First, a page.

Abstract 4560: Hybrid Strategy of Bare Metal Stent With Drug-eluting Stent Implantation versus an Exclusive Drug-eluting Stent for Multivessel Percutaneous Coronary Intervention
Background: Although drug-eluting stents (DES) demonstrate efficacy in reducing the requirement for repeat revascularization, bare metal stents (BMS) continue to show comparable results in subsets of patients and lesions. This study aimed to examine the strategy of hybrid DES and BMS implantation versus exclusive DES placement for patients with multivessel disease who required at least two stents.
Methods: A cohort of 2062 patients who underwent PCI (697 hybrid; 1365 exclusive DES) were followed clinically up to 1 year and the clinical events were recorded and compared. Patients presenting with cardiogenic shock, anemia (hematocrit <25), and bypass graft PCI were excluded. Only patients with at least two stents in two different lesions were analyzed.
Results: Baseline and procedural characteristics were similar. (Table⇓) The exclusive DES group had more African Americans, hypertension, hyperlipidemia, LAD PCI, and angiographic success. The hybrid group had more AMI, higher number of diseased vessels, longer procedure length and length of hospital stay. In-hospital complications and subacute stent thrombosis rates were similar. At 1 year, there was no difference in TVR-MACE, death, MI, and TVR. On multivariate analysis, hybrid PCI was not a predictor of TVR-MACE. (HR, 1.2 [0.9 –1.5], p=0.155) The strongest predictor of TVR-MACE at 1 year was LAD artery disease and African American race (HR, 1.3 [1.0 –1.6], p=0.038) and (HR, 1.4 [1.0 –1.8], p=0.021), respectively. Cumulative stent thrombosis rates at 1 year were similar.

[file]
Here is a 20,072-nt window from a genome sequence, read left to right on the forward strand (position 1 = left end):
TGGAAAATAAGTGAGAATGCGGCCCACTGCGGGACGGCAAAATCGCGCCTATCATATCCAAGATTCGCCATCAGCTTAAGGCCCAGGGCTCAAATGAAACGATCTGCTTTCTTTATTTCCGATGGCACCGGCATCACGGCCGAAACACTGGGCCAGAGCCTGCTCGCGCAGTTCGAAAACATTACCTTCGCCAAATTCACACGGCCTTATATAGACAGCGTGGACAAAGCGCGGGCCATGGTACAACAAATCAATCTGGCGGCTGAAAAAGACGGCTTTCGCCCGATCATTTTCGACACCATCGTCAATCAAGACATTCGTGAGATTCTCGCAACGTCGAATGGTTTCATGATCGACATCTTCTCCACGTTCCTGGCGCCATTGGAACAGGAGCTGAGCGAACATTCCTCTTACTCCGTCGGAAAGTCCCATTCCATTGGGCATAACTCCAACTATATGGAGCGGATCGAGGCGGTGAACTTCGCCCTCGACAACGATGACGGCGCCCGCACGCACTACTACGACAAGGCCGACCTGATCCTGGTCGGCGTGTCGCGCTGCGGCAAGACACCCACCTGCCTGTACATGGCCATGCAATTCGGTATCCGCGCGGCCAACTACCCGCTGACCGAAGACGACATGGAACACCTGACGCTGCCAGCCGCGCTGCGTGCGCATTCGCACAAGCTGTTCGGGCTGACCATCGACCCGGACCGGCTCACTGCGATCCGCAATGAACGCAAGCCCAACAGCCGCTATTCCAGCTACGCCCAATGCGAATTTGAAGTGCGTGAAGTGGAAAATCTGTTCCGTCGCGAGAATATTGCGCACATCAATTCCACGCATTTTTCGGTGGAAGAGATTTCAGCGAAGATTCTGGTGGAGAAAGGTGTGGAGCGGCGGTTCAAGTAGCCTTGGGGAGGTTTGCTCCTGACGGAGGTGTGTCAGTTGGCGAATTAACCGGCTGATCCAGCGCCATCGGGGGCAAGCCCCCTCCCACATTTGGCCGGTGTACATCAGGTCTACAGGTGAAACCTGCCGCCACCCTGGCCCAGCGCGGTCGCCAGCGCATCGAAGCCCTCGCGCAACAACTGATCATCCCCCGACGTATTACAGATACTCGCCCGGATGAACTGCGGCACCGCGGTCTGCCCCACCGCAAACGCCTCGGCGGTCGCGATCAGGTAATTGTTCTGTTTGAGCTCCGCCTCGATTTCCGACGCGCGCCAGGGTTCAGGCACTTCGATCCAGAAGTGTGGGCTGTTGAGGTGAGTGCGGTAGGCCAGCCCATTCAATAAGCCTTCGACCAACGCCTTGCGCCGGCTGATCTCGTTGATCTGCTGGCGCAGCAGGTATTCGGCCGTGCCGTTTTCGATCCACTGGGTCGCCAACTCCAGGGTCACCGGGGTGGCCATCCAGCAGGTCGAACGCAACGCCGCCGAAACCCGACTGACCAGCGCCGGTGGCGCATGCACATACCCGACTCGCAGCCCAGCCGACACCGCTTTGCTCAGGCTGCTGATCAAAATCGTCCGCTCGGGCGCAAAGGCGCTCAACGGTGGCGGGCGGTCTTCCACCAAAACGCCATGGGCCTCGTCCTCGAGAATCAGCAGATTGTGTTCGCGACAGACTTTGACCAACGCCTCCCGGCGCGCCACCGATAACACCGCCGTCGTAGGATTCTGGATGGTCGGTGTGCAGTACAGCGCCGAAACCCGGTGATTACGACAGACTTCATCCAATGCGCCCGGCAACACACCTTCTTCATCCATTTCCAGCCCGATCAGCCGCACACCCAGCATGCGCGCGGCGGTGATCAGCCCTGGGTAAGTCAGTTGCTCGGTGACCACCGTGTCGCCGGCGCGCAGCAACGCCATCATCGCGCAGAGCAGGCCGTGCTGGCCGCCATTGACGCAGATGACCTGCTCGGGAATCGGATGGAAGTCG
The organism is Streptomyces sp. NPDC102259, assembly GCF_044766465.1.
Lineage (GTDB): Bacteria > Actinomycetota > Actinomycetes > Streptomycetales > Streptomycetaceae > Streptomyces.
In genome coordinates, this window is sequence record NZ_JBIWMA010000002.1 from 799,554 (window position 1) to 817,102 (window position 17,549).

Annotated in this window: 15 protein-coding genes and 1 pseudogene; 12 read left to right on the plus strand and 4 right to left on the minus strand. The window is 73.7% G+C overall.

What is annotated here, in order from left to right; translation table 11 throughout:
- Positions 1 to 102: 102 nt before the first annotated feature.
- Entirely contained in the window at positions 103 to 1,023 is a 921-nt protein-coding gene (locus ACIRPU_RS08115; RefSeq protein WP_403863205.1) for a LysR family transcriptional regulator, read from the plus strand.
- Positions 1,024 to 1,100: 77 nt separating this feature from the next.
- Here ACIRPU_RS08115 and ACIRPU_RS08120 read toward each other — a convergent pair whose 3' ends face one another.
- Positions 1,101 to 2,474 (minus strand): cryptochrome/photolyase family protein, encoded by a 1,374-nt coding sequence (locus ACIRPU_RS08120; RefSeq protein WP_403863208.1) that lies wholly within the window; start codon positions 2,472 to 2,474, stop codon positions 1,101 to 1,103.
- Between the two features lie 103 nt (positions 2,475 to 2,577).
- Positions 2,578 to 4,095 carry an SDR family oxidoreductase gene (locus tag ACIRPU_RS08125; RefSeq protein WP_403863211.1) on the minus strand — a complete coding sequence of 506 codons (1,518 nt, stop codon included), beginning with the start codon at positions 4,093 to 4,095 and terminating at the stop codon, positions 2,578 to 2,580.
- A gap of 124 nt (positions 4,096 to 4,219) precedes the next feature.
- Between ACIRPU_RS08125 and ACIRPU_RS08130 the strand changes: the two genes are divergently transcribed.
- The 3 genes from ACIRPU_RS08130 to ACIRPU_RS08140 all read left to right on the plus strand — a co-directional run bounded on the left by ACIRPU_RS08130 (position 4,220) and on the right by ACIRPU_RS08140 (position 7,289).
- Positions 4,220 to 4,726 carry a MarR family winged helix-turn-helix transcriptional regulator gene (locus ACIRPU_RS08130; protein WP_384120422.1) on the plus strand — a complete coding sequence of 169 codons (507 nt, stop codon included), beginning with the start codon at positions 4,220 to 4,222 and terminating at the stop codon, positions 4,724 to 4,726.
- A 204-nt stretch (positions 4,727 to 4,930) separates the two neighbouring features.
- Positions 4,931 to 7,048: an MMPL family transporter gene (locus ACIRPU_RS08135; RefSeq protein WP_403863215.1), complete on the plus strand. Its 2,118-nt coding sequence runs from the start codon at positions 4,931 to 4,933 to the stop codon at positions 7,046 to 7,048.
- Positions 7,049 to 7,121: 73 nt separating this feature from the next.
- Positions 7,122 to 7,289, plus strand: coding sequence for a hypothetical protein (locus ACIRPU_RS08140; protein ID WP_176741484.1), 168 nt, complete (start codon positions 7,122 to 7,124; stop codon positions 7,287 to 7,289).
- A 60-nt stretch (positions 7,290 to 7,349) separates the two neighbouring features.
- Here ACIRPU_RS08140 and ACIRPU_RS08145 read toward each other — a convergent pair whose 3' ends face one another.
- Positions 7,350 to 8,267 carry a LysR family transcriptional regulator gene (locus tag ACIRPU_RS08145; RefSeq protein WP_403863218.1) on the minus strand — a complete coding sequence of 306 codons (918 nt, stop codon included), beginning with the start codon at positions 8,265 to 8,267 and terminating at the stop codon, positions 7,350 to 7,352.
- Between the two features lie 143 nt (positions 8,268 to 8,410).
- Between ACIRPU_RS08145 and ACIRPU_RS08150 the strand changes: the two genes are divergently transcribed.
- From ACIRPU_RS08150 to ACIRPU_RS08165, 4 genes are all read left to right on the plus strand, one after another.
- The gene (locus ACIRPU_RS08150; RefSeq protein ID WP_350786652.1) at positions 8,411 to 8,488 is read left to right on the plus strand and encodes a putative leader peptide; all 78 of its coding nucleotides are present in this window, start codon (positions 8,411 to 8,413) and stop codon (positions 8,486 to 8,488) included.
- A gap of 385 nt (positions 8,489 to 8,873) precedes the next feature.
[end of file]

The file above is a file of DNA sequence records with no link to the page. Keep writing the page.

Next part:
Conclusions: Patients undergoing PCI with a hybrid approach have similar composite in-hospital and 1-year outcomes when compared to the exclusive DES approach. The hybrid stent approach should be considered for patients with multivessel disease since it can reduce the procedure cost.